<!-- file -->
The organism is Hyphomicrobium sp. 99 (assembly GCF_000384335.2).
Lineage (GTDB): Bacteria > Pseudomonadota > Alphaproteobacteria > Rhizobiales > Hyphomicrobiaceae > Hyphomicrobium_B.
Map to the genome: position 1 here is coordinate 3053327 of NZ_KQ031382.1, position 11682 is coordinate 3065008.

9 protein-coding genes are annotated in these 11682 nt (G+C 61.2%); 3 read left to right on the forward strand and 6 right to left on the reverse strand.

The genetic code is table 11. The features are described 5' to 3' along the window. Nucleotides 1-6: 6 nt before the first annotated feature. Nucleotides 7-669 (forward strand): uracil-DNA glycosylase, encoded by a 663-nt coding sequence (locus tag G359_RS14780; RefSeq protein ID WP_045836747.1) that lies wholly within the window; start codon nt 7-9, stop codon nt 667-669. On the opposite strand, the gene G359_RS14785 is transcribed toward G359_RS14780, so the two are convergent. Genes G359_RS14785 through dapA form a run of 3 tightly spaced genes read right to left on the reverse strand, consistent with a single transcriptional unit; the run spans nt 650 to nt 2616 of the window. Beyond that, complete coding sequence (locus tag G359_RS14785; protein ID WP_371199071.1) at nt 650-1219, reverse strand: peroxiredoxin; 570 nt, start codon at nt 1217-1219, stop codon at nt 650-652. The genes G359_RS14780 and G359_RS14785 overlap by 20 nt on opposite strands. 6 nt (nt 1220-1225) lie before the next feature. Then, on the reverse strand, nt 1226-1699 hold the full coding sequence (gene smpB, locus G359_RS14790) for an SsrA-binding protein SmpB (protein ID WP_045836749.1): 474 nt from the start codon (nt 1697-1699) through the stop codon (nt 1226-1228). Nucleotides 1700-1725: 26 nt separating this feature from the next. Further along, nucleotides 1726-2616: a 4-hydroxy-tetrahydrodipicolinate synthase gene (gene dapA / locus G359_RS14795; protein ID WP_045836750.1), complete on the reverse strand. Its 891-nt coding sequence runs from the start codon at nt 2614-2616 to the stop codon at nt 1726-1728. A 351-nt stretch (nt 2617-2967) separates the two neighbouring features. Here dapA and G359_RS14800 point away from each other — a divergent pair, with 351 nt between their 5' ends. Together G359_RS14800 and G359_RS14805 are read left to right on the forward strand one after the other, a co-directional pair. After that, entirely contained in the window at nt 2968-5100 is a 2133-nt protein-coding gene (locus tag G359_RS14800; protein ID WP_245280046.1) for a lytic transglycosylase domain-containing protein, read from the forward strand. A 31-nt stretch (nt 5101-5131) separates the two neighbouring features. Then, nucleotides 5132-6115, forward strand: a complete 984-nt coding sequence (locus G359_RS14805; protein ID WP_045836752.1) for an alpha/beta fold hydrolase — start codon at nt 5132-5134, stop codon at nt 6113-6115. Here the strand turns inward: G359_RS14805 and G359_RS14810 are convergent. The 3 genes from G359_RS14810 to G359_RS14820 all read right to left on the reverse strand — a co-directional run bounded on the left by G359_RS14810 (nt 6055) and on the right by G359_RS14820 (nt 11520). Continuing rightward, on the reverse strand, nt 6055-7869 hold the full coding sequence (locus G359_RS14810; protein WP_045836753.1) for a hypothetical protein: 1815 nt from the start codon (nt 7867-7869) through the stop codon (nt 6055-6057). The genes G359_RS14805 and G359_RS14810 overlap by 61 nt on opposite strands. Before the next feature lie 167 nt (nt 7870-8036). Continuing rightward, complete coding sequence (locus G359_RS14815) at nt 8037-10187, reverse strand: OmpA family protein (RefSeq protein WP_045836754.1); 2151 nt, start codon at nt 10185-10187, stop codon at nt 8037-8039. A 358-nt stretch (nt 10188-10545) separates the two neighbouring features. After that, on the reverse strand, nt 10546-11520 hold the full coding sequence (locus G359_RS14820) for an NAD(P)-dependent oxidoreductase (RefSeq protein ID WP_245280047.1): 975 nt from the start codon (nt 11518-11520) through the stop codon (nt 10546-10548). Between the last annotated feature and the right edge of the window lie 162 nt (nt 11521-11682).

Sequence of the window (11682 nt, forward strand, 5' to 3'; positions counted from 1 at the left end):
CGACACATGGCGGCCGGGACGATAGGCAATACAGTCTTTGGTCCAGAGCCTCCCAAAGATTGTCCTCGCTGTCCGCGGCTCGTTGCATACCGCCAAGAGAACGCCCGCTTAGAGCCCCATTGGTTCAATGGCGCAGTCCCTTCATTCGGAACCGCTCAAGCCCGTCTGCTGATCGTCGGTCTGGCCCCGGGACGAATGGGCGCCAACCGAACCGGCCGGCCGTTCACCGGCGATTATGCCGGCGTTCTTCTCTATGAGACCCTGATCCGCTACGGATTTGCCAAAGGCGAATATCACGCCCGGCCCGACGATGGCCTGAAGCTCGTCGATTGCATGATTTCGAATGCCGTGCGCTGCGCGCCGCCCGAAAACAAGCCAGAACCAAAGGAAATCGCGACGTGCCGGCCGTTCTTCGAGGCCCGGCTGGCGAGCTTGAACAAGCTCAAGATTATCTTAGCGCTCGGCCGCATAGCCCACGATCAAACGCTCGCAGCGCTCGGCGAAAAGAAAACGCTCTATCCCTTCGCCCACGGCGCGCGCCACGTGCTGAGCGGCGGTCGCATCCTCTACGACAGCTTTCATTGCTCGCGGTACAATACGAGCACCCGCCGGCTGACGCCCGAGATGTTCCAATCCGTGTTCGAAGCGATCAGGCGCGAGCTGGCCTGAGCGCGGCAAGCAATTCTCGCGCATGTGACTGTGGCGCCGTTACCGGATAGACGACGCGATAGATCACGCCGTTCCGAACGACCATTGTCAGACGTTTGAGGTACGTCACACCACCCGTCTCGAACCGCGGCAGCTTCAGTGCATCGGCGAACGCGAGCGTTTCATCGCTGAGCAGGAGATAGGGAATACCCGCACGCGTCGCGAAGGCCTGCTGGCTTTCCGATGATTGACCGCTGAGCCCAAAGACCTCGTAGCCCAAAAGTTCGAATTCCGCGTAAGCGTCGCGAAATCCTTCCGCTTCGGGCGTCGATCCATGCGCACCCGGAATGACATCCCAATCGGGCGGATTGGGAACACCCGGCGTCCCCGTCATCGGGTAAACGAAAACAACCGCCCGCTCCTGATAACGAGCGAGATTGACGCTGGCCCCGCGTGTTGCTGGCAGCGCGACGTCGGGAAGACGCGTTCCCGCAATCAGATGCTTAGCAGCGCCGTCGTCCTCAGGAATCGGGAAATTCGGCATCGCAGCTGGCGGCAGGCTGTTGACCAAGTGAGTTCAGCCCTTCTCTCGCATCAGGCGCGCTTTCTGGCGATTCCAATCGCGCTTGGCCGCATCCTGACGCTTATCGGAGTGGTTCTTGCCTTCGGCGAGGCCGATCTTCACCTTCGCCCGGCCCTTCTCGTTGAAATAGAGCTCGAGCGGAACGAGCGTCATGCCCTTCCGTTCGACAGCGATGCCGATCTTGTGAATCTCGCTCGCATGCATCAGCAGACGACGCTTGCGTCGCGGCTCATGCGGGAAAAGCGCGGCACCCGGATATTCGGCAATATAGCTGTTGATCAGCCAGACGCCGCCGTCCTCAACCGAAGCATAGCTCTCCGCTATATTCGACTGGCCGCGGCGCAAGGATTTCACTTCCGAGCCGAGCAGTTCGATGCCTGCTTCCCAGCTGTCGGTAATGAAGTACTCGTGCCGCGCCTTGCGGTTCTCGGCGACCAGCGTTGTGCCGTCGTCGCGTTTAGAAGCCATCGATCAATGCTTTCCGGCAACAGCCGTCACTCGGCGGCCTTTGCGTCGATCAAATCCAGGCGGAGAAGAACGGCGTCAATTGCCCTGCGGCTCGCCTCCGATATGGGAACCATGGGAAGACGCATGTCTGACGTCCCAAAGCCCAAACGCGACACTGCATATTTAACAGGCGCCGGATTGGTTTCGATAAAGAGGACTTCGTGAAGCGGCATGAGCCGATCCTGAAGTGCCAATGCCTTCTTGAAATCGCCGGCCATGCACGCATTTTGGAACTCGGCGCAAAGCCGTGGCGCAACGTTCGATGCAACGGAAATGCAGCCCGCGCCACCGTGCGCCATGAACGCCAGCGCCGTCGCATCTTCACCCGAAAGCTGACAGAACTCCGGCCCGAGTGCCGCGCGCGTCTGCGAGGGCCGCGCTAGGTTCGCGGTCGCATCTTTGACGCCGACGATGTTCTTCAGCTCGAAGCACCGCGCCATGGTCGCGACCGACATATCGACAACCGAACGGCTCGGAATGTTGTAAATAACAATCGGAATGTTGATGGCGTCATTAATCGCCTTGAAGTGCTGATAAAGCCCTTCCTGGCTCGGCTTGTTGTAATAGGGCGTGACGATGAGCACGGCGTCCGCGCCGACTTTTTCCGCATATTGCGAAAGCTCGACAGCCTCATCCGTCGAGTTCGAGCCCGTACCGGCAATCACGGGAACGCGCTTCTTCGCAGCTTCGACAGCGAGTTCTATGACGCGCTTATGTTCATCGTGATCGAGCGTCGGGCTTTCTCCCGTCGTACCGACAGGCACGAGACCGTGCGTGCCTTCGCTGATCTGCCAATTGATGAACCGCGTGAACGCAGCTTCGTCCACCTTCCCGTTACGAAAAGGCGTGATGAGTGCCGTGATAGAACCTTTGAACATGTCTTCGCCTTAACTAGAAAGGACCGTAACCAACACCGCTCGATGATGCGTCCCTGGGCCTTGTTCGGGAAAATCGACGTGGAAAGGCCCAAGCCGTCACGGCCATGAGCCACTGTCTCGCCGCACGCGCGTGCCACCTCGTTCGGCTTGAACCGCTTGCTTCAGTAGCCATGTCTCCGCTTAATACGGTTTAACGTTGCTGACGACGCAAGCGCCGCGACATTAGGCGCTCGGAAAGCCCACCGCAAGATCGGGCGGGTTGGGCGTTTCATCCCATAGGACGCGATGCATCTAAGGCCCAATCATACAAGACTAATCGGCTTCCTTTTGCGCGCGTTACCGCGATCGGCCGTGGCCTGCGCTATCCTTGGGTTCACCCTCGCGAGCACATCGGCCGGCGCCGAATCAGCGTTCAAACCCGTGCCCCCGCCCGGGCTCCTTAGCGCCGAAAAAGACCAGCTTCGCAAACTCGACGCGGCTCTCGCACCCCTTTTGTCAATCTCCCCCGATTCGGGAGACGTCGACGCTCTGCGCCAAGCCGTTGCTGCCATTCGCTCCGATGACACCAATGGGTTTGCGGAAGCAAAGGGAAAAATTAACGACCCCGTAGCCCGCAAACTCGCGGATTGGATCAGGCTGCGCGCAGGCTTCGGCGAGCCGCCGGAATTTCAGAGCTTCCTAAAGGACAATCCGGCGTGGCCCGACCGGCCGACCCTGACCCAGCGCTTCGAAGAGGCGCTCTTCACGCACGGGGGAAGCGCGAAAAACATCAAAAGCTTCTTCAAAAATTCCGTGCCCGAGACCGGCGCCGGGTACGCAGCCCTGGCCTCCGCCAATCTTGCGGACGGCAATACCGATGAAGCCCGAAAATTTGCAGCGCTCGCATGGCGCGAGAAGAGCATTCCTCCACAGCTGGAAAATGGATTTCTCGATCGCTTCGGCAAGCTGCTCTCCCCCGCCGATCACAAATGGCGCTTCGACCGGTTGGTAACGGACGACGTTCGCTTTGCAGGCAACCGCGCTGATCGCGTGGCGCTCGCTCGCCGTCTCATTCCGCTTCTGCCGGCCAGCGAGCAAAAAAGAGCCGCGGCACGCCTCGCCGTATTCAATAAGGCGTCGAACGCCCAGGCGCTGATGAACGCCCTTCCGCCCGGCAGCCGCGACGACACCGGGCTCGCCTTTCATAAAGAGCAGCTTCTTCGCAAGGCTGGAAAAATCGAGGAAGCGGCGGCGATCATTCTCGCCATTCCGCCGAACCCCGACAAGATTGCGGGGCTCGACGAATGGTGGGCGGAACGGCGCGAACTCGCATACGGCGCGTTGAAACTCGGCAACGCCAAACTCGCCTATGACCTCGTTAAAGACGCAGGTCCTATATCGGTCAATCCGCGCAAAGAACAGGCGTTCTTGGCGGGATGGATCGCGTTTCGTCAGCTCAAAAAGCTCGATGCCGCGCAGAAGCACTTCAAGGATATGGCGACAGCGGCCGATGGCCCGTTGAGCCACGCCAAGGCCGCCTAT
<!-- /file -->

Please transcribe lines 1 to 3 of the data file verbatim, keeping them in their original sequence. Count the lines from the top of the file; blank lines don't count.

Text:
The organism is Hyphomicrobium sp. 99 (assembly GCF_000384335.2).
Lineage (GTDB): Bacteria > Pseudomonadota > Alphaproteobacteria > Rhizobiales > Hyphomicrobiaceae > Hyphomicrobium_B.
Map to the genome: position 1 here is coordinate 3053327 of NZ_KQ031382.1, position 11682 is coordinate 3065008.